Update 19/03/20: Inspired by johnswentworth's comment, I implemented a multinomial distribution on the 4-berth cabin result. Taking this additional information into account the model shows reduced likelihood of secondary attack rates of >0.9.

## Introduction

Jimrandomh recently showed how we have no real idea about the household secondary attack rates of COVID-19.

The Diamond Princess data showed that the proportion of passengers infected with COVID-19 increased with cabin occupancy.

It occurred to me that this data could be used to infer the cabin secondary attack rates.

## Data

I eyeballed the data in figure 2 in the report linked above.

There were 6 COVID-19 cases in single passenger cabins which looks like ~8% infection rate so there were ~75 passengers in single cabins.

For double cabins the numbers are 485/2425 = 20%.

For triple cabins 27/129 = 21%.

For 4-berth 18/60 = 30%.

(all numbers are per person, rather than per cabin)

These numbers add up to 2,689 total passengers which is slightly more than 2,646 actually included but this is close as eyeballing is likely to get me.

## Method

I implemented a model with 2 variables:

1. The background rate of infection without sharing a cabin (just from being on the ship).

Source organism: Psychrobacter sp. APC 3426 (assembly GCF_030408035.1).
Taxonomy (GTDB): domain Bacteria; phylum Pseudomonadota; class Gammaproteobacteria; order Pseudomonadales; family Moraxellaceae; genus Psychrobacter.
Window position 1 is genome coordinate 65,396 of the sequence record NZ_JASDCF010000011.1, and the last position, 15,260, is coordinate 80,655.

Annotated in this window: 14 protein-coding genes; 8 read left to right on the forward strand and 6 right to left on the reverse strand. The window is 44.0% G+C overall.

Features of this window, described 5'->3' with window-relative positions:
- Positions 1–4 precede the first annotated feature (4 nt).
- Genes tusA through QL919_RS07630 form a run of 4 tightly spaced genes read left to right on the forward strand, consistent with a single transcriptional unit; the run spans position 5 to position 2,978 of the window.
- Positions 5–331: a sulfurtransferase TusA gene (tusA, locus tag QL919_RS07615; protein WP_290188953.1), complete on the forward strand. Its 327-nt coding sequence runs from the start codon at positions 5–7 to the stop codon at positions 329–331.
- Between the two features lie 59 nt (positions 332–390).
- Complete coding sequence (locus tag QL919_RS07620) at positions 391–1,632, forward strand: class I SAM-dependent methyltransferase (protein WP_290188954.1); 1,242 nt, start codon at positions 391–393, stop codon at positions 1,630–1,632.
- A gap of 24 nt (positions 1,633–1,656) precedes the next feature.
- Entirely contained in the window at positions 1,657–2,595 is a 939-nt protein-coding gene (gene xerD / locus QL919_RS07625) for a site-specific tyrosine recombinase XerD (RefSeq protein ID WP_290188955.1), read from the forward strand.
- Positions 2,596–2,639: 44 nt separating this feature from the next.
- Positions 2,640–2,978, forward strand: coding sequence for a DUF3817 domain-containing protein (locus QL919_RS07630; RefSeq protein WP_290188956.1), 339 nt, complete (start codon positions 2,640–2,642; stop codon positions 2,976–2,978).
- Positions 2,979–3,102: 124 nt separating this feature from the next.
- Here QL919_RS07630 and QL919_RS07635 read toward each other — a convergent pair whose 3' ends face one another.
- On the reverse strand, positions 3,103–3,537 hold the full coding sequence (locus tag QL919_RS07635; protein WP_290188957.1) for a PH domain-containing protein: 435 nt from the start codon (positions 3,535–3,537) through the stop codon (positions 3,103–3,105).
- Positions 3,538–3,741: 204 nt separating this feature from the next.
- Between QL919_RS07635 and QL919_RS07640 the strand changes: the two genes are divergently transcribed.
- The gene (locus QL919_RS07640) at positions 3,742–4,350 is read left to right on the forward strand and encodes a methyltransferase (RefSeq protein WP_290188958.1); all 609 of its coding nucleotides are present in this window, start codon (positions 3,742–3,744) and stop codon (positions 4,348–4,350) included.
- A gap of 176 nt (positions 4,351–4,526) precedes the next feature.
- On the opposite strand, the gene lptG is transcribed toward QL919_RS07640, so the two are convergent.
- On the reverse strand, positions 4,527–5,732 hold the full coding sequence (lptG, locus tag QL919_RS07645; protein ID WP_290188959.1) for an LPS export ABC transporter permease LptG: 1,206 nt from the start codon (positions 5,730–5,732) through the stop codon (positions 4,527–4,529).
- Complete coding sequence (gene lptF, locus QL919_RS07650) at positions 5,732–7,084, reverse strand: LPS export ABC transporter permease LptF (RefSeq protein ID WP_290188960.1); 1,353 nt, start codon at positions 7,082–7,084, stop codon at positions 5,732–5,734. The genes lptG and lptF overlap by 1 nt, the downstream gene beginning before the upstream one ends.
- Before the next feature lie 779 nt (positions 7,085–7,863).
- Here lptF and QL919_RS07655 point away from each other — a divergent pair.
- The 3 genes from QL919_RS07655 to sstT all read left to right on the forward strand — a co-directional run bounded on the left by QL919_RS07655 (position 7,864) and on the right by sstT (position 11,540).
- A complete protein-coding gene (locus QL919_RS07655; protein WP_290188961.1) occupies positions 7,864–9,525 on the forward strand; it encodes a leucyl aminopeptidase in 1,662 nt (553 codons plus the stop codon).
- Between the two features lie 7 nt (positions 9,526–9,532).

2. An additional rate of infection for each infected person an individual shared a cabin with.

Given those two variables I was able to create predicted infection rates for each size of cabin by calculating the probability of the number of initial cases in a cabin (before secondary attack) and then the probability of each result after applying secondary attacks.

I created 2 models, one where I only included secondary attack and another where the victim of the secondary attack could in turn cause a tertiary attack on any remaining healthy members of the cabin. Tertiary attack may not have been possible (or somewhat suppressed) by the quarantine and/or other factors.

Importantly the secondary attack rate as used by me here is “probability of contracting COVID-19 for each person in the cabin who had COVID-19”. So if you live with 2 infected people then you have a higher probability of contracting than if you just lived with 1. In 4-berth cabins having even one person infected gives a high probability of at least one of the remaining people being infected at which point the other 2 have a higher chance (when allowing for tertiary attack).